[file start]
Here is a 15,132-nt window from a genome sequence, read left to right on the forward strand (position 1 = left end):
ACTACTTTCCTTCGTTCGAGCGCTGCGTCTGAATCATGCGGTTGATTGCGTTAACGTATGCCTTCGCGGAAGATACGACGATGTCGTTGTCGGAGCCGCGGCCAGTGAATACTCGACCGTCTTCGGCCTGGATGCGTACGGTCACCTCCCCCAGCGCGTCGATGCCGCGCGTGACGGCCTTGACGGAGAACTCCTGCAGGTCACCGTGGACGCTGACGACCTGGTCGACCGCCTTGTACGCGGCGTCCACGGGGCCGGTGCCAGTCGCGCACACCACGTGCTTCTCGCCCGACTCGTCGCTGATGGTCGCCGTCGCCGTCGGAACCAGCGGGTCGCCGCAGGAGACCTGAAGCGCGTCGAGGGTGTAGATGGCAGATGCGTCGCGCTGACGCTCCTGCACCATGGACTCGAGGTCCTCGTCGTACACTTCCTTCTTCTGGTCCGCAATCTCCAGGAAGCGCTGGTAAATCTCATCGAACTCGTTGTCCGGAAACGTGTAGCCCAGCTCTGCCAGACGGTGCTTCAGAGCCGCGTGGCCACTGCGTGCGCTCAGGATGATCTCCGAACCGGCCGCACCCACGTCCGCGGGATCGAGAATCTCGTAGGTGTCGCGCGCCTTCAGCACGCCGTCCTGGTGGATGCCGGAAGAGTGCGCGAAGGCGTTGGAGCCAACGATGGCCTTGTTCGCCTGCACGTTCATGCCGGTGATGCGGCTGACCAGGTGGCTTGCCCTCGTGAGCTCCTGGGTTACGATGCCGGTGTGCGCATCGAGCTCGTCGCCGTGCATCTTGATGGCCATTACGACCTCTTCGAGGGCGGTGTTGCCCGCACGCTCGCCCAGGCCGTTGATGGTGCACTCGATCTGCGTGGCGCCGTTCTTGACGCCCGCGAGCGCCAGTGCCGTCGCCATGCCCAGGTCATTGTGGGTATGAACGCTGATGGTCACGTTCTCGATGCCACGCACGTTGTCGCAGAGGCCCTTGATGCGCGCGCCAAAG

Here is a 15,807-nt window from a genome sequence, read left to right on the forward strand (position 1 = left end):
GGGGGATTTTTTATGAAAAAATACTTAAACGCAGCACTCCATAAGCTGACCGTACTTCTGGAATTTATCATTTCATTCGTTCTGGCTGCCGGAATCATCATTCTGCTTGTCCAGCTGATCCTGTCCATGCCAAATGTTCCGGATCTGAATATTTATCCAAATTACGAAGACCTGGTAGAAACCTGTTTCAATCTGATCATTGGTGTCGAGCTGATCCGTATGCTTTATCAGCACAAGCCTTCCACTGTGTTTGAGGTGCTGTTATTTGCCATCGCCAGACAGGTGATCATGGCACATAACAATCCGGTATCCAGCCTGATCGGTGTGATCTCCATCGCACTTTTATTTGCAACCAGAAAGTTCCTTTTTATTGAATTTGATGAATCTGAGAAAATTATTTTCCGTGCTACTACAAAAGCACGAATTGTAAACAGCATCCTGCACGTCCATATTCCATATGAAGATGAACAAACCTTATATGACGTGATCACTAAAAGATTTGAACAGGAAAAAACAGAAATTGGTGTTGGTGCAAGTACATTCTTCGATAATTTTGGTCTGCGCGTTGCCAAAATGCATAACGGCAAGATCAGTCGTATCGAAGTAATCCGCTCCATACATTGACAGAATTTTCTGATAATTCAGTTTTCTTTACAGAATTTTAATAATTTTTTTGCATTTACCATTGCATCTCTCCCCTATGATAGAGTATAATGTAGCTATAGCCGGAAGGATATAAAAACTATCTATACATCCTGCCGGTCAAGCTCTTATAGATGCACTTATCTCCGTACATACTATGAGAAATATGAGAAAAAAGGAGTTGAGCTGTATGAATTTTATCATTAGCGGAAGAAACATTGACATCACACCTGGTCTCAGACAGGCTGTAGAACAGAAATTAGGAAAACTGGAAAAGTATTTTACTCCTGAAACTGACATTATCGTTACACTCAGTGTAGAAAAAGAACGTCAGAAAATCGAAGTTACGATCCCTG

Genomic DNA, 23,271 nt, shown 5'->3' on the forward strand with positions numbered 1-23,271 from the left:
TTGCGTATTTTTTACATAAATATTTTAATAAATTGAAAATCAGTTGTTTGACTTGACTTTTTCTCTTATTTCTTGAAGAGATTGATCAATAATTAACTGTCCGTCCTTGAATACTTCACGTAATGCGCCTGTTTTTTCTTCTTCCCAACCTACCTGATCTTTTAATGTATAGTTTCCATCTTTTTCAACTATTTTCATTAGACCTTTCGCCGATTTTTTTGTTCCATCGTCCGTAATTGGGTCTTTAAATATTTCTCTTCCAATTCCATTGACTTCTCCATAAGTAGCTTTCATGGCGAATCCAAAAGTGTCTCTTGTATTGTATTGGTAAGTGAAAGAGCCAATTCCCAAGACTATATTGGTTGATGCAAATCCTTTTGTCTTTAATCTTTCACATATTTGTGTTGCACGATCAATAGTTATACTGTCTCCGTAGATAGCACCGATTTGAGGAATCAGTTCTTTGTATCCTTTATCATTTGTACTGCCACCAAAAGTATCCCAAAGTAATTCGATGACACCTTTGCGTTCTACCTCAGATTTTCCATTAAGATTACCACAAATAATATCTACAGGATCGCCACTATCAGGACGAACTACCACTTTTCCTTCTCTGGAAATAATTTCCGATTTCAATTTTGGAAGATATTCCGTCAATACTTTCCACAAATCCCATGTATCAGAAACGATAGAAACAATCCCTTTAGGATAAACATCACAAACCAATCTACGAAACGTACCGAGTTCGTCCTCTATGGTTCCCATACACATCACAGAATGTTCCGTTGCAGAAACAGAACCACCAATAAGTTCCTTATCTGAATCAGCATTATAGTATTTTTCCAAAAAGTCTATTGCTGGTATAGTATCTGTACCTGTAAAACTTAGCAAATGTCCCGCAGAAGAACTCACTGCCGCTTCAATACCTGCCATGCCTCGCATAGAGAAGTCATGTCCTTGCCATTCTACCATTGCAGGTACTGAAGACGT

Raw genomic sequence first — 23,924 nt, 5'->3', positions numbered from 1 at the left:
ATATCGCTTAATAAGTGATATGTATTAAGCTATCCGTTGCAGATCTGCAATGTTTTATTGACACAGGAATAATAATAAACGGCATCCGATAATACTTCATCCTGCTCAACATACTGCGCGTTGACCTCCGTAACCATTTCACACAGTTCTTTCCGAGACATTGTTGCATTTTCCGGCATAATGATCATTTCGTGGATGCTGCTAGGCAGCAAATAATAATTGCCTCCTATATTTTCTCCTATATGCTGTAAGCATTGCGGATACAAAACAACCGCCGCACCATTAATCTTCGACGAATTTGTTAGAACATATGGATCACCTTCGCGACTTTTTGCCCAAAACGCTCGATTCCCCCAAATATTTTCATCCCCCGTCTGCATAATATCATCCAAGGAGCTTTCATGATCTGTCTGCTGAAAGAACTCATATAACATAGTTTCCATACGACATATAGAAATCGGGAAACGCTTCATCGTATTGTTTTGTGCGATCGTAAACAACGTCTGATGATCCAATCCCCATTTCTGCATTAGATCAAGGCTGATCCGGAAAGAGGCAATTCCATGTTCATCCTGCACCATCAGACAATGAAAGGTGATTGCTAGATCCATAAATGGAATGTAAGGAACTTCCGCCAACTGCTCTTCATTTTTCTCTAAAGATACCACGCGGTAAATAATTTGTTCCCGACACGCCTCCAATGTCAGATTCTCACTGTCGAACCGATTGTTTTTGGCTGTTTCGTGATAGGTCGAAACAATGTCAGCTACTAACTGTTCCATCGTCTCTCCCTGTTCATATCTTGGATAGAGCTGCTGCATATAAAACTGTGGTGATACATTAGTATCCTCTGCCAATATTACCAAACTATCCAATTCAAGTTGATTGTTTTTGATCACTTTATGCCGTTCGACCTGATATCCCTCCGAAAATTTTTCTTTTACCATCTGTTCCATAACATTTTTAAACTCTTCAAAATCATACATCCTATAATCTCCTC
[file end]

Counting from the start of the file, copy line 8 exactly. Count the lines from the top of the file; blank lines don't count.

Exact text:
ATATCGCTTAATAAGTGATATGTATTAAGCTATCCGTTGCAGATCTGCAATGTTTTATTGACACAGGAATAATAATAAACGGCATCCGATAATACTTCATCCTGCTCAACATACTGCGCGTTGACCTCCGTAACCATTTCACACAGTTCTTTCCGAGACATTGTTGCATTTTCCGGCATAATGATCATTTCGTGGATGCTGCTAGGCAGCAAATAATAATTGCCTCCTATATTTTCTCCTATATGCTGTAAGCATTGCGGATACAAAACAACCGCCGCACCATTAATCTTCGACGAATTTGTTAGAACATATGGATCACCTTCGCGACTTTTTGCCCAAAACGCTCGATTCCCCCAAATATTTTCATCCCCCGTCTGCATAATATCATCCAAGGAGCTTTCATGATCTGTCTGCTGAAAGAACTCATATAACATAGTTTCCATACGACATATAGAAATCGGGAAACGCTTCATCGTATTGTTTTGTGCGATCGTAAACAACGTCTGATGATCCAATCCCCATTTCTGCATTAGATCAAGGCTGATCCGGAAAGAGGCAATTCCATGTTCATCCTGCACCATCAGACAATGAAAGGTGATTGCTAGATCCATAAATGGAATGTAAGGAACTTCCGCCAACTGCTCTTCATTTTTCTCTAAAGATACCACGCGGTAAATAATTTGTTCCCGACACGCCTCCAATGTCAGATTCTCACTGTCGAACCGATTGTTTTTGGCTGTTTCGTGATAGGTCGAAACAATGTCAGCTACTAACTGTTCCATCGTCTCTCCCTGTTCATATCTTGGATAGAGCTGCTGCATATAAAACTGTGGTGATACATTAGTATCCTCTGCCAATATTACCAAACTATCCAATTCAAGTTGATTGTTTTTGATCACTTTATGCCGTTCGACCTGATATCCCTCCGAAAATTTTTCTTTTACCATCTGTTCCATAACATTTTTAAACTCTTCAAAATCATACATCCTATAATCTCCTC